Anthony McCarron, SNY.tv | Twitter |
There was a moment in the Mets' victory on Monday in Miami when it was easy to dream on their defense. Amed Rosario dashed to his right to backhand a grounder and made a strong, nervy throw to second instead of throwing to third for perhaps an easier play. Asdrubal Cabrera made a smooth turn at second and a strong relay to complete a double play.
In their recent history, the Mets' glove story was mostly nightmare stuff. But that perhaps has changed during their quick start in 2018. Their fielding has impressed scouts, registered some solid numbers in defensive metrics, and set social media abuzz after slick plays such as that aforementioned DP.
"I would say it's improved," one opposing team's scout said of the Mets' defense. "Infield defense has improved with Rosario and Cabrera up the middle. (Adrian) Gonzalez handles himself well at first while (Todd) Frazier is OK at third. "
Another evaluator, from a different organization, opined that he'd give the Mets a "B-plus" on defense right now. "Solid up the middle and on the infield corners," the scout added.
In their first 10 games, in which they have set a franchise record by going 9-1, the Mets have converted 76 percent of the ground balls hit against them into outs, according to Mark Simon of Sports Info Solutions, a company that collects and analyzes sports data. That's ranked ninth in Major League Baseball.
Last season, the Mets turned only 71 percent of ground balls into outs, which was 29th across MLB. Think of it this way, Simon noted: teams essentially batted .290 when they hit the ball on the ground against the Mets last year. This year, it's .240.
Overall last season, the Mets were judged to be the worst defensive team in the big leagues by one metric, Defensive Runs Saved. They had minus-75 DRS, according to FanGraphs. Their 92 errors were the most the Mets have had in a season since 2014. They haven't had a Gold Glove winner since Juan Lagares got his in 2014.
On April 11, 2017 -- one year ago today -- the starting infield in a game in Philadelphia looked like this: Lucas Duda at first, Neil Walker at second, Cabrera at shortstop and Jose Reyes at third.
Now, it's much different. Rosario's youth and range get some of the credit, scouts say.
But there may be growing pains at short, too, which should be no surprise considering at 22 years old, Rosario was the seventh-youngest player in the majors to make an opening day roster this year. In the same game that he started that nifty double play, Rosario picked up his glove too early on a ground ball and it squirted through for an error.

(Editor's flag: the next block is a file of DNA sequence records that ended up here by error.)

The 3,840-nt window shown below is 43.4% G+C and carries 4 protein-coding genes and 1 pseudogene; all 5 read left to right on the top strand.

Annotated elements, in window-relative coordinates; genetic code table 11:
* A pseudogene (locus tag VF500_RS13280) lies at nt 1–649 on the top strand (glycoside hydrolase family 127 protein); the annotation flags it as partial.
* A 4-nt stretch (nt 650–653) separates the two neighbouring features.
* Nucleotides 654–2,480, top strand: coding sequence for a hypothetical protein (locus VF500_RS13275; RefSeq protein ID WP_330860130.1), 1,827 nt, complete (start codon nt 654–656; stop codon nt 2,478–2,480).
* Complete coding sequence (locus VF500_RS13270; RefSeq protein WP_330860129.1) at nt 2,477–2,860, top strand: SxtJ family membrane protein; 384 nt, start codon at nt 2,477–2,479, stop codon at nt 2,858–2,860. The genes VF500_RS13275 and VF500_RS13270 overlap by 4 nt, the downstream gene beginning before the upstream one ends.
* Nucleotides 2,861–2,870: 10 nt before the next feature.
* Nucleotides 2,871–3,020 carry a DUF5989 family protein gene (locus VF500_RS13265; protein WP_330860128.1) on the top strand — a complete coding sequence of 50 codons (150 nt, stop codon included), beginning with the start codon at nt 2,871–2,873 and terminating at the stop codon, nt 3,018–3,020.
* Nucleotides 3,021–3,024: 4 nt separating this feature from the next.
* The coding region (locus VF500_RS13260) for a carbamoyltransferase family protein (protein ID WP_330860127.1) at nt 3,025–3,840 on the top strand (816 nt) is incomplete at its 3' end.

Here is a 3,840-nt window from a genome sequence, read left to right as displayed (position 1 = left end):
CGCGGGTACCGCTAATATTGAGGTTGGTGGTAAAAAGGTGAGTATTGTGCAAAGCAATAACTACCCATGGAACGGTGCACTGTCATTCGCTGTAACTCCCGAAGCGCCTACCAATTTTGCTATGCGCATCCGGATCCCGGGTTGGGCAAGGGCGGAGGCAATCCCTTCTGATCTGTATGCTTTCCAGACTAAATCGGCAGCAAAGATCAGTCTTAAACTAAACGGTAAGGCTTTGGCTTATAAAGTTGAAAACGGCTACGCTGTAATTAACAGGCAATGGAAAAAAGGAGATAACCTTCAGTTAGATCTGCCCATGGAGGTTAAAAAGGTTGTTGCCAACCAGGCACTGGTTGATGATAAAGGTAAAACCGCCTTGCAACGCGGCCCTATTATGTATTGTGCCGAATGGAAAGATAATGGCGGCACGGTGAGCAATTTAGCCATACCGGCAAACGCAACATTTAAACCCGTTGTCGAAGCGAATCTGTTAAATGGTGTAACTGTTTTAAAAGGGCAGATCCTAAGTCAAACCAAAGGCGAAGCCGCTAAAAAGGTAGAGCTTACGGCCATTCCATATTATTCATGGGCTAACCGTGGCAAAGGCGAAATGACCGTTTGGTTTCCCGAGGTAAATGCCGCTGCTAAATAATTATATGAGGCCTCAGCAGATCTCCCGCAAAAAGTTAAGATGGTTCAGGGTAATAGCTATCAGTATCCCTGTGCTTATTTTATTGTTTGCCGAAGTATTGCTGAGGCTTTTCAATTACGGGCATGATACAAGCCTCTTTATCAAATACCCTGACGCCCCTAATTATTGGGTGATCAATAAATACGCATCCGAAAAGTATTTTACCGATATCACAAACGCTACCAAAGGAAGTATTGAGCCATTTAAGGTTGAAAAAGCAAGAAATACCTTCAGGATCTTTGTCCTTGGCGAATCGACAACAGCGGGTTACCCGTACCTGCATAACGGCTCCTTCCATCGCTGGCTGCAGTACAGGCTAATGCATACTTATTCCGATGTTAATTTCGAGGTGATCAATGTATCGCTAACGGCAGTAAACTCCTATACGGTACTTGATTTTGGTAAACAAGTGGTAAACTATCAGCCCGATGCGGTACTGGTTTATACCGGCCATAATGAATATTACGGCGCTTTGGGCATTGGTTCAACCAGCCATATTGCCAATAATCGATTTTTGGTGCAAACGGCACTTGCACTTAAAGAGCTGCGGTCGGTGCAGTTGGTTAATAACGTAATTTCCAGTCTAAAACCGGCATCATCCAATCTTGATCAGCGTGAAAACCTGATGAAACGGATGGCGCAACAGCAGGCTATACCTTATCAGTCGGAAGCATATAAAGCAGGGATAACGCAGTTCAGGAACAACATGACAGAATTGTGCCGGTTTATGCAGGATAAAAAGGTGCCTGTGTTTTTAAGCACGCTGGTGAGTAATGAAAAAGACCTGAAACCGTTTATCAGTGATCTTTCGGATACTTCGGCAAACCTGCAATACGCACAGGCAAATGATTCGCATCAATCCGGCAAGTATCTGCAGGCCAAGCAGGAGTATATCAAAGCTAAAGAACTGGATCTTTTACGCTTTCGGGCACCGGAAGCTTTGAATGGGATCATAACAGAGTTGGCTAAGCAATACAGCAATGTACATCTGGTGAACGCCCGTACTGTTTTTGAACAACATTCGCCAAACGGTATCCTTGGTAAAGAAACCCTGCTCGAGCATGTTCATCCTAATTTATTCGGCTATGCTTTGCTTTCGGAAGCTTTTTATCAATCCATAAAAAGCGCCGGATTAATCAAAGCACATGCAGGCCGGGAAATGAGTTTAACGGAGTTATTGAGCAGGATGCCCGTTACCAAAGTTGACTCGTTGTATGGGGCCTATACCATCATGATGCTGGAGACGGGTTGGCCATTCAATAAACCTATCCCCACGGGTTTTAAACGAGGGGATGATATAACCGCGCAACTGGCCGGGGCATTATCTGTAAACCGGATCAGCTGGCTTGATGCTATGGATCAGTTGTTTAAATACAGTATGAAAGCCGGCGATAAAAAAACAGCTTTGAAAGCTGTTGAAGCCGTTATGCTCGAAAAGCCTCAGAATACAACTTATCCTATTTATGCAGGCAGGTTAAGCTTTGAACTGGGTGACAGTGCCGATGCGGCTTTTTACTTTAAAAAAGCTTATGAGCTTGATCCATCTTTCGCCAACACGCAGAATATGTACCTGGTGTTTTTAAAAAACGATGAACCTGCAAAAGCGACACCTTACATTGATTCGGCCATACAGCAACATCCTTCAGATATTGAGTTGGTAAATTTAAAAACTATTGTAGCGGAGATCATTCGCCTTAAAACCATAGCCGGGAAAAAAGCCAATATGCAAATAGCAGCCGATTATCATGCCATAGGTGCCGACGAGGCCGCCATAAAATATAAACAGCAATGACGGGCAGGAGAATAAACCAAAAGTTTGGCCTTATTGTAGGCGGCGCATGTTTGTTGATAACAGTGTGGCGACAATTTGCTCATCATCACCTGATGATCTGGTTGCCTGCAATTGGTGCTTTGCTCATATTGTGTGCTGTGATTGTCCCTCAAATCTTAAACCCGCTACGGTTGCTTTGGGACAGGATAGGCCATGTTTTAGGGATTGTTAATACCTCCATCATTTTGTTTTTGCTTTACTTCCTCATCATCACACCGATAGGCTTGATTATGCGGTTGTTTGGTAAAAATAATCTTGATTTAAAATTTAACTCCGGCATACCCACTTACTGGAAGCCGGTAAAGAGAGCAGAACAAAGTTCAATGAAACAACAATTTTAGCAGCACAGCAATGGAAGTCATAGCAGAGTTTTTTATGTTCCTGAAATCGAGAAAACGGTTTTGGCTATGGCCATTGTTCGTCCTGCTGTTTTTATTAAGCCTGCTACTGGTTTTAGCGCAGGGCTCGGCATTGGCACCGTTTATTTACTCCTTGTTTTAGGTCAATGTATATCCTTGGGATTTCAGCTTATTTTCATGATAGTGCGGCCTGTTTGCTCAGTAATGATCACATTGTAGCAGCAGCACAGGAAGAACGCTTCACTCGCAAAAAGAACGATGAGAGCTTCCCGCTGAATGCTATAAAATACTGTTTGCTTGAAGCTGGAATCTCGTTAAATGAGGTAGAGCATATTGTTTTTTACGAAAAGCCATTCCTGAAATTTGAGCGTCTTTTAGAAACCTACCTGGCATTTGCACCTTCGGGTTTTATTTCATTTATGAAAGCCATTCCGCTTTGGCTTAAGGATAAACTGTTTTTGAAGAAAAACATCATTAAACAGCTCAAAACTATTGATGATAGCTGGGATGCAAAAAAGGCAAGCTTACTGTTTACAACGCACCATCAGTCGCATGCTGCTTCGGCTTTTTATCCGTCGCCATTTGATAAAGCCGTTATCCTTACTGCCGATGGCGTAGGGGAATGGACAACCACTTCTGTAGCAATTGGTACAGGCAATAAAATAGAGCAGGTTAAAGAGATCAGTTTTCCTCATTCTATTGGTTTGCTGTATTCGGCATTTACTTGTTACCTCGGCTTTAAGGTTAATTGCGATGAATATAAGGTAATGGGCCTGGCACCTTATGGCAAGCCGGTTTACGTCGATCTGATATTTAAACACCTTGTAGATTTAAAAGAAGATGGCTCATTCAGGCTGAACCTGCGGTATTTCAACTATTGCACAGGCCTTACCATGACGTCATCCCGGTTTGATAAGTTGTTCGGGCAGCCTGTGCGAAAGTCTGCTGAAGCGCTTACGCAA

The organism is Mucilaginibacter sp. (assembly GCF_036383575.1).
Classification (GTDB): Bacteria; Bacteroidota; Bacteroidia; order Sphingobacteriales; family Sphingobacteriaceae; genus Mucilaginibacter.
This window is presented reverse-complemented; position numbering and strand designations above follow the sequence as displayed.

One of the scouts described Rosario as "close" to being an elite defensive shortstop, but added, "This year is a learning curve. His talent is above average. Not quite like (Trea) Turner (of Washington)."
The other scout called Rosario a "solid type. Don't think he will be in the elite class."
Whatever ultimately happens with Rosario's progression, he's helping the Mets play better 'D' now.
Not that there aren't blemishes, still. The club has made eight errors in 10 games, tied for fifth-most in the majors, though that's not always the best measuring stick for defense, which can be difficult to gauge regardless of method. Plus, three of the gaffes came in one game -- April 8 in Washington.
They still struggle to control the running game, though we'll see if Tomas Nido, just called up from the minors, can help there. Nido is replacing Travis d'Arnaud, who has a partially-torn UCL in his right elbow and went on the disabled list.
Kevin Plawecki, the other catcher, is 0-for-5 throwing out thieves. D'Arnaud was 1-for-8. Met pitchers, in general, are not considered adept at holding opposing runners on, which is no help.
"They need to do a better job," one of the scouts said. "Some are slow (to the plate). Some ignore the runners."
Some observers wonder about the outfield, though both Lagares and Yoenis Cespedes have made splashes with strong throws for outfield assists already. Is Michael Conforto good enough to play center all year? One scout said since Conforto is "not a true centerfielder, " he'll "only be fair" at the position.
"That's a question we'll have to see," added the second evaluator.
Same with the Mets defense overall. For now, though, it's one of the reasons this year's club has made franchise history.